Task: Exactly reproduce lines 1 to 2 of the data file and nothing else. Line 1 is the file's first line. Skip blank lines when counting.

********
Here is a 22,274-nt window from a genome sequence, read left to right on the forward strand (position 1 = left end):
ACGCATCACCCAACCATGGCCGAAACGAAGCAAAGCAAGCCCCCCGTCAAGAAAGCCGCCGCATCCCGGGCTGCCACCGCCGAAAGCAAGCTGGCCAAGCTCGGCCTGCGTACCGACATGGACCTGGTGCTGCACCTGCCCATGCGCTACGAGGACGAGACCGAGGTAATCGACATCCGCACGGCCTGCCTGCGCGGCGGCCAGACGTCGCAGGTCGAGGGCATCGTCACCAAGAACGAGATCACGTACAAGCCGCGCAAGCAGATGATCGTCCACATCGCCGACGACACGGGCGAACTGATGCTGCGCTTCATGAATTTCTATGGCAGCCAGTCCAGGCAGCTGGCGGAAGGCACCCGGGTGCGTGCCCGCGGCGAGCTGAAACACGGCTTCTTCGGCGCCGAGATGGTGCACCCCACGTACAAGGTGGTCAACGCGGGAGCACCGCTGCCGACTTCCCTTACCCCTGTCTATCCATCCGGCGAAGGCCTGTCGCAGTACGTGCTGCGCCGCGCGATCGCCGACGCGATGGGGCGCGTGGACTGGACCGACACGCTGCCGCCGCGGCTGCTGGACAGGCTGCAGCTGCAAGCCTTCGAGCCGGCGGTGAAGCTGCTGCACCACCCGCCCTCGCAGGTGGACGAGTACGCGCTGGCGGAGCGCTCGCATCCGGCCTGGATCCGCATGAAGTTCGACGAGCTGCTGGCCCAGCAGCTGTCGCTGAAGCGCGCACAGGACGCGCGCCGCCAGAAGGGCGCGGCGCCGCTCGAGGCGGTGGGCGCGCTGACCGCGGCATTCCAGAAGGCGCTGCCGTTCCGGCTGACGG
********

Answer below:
Here is a 22,274-nt window from a genome sequence, read left to right on the forward strand (position 1 = left end):
ACGCATCACCCAACCATGGCCGAAACGAAGCAAAGCAAGCCCCCCGTCAAGAAAGCCGCCGCATCCCGGGCTGCCACCGCCGAAAGCAAGCTGGCCAAGCTCGGCCTGCGTACCGACATGGACCTGGTGCTGCACCTGCCCATGCGCTACGAGGACGAGACCGAGGTAATCGACATCCGCACGGCCTGCCTGCGCGGCGGCCAGACGTCGCAGGTCGAGGGCATCGTCACCAAGAACGAGATCACGTACAAGCCGCGCAAGCAGATGATCGTCCACATCGCCGACGACACGGGCGAACTGATGCTGCGCTTCATGAATTTCTATGGCAGCCAGTCCAGGCAGCTGGCGGAAGGCACCCGGGTGCGTGCCCGCGGCGAGCTGAAACACGGCTTCTTCGGCGCCGAGATGGTGCACCCCACGTACAAGGTGGTCAACGCGGGAGCACCGCTGCCGACTTCCCTTACCCCTGTCTATCCATCCGGCGAAGGCCTGTCGCAGTACGTGCTGCGCCGCGCGATCGCCGACGCGATGGGGCGCGTGGACTGGACCGACACGCTGCCGCCGCGGCTGCTGGACAGGCTGCAGCTGCAAGCCTTCGAGCCGGCGGTGAAGCTGCTGCACCACCCGCCCTCGCAGGTGGACGAGTACGCGCTGGCGGAGCGCTCGCATCCGGCCTGGATCCGCATGAAGTTCGACGAGCTGCTGGCCCAGCAGCTGTCGCTGAAGCGCGCACAGGACGCGCGCCGCCAGAAGGGCGCGGCGCCGCTCGAGGCGGTGGGCGCGCTGACCGCGGCATTCCAGAAGGCGCTGCCGTTCCGGCTGACGG